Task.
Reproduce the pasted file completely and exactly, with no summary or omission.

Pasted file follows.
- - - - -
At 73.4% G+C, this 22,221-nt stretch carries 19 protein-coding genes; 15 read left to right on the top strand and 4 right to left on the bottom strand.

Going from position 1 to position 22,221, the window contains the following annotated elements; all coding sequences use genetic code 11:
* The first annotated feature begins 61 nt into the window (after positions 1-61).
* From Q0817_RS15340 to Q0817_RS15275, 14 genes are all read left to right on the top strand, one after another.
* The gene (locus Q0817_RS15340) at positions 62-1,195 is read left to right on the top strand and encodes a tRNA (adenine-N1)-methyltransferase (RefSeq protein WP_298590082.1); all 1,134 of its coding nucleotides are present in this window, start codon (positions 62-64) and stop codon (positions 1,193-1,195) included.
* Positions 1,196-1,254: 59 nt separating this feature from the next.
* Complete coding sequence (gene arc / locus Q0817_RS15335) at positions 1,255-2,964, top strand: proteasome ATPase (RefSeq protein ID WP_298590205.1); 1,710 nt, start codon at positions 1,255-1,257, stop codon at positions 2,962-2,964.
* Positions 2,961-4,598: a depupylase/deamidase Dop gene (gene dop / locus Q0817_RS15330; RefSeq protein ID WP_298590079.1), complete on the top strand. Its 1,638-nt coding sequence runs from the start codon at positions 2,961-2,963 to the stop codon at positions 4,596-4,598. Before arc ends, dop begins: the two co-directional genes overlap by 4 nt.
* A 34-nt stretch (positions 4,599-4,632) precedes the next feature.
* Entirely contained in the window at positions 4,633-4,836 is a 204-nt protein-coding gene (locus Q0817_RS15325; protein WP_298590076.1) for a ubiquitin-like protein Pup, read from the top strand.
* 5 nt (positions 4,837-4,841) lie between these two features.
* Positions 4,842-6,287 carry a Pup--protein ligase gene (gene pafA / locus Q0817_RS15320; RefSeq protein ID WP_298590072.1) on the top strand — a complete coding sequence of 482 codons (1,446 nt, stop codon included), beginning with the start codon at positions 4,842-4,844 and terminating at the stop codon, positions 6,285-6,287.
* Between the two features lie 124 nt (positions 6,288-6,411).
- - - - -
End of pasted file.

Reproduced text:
At 73.4% G+C, this 22,221-nt stretch carries 19 protein-coding genes; 15 read left to right on the top strand and 4 right to left on the bottom strand.

Going from position 1 to position 22,221, the window contains the following annotated elements; all coding sequences use genetic code 11:
* The first annotated feature begins 61 nt into the window (after positions 1-61).
* From Q0817_RS15340 to Q0817_RS15275, 14 genes are all read left to right on the top strand, one after another.
* The gene (locus Q0817_RS15340) at positions 62-1,195 is read left to right on the top strand and encodes a tRNA (adenine-N1)-methyltransferase (RefSeq protein WP_298590082.1); all 1,134 of its coding nucleotides are present in this window, start codon (positions 62-64) and stop codon (positions 1,193-1,195) included.
* Positions 1,196-1,254: 59 nt separating this feature from the next.
* Complete coding sequence (gene arc / locus Q0817_RS15335) at positions 1,255-2,964, top strand: proteasome ATPase (RefSeq protein ID WP_298590205.1); 1,710 nt, start codon at positions 1,255-1,257, stop codon at positions 2,962-2,964.
* Positions 2,961-4,598: a depupylase/deamidase Dop gene (gene dop / locus Q0817_RS15330; RefSeq protein ID WP_298590079.1), complete on the top strand. Its 1,638-nt coding sequence runs from the start codon at positions 2,961-2,963 to the stop codon at positions 4,596-4,598. Before arc ends, dop begins: the two co-directional genes overlap by 4 nt.
* A 34-nt stretch (positions 4,599-4,632) precedes the next feature.
* Entirely contained in the window at positions 4,633-4,836 is a 204-nt protein-coding gene (locus Q0817_RS15325; protein WP_298590076.1) for a ubiquitin-like protein Pup, read from the top strand.
* 5 nt (positions 4,837-4,841) lie between these two features.
* Positions 4,842-6,287 carry a Pup--protein ligase gene (gene pafA / locus Q0817_RS15320; RefSeq protein ID WP_298590072.1) on the top strand — a complete coding sequence of 482 codons (1,446 nt, stop codon included), beginning with the start codon at positions 4,842-4,844 and terminating at the stop codon, positions 6,285-6,287.
* Between the two features lie 124 nt (positions 6,288-6,411).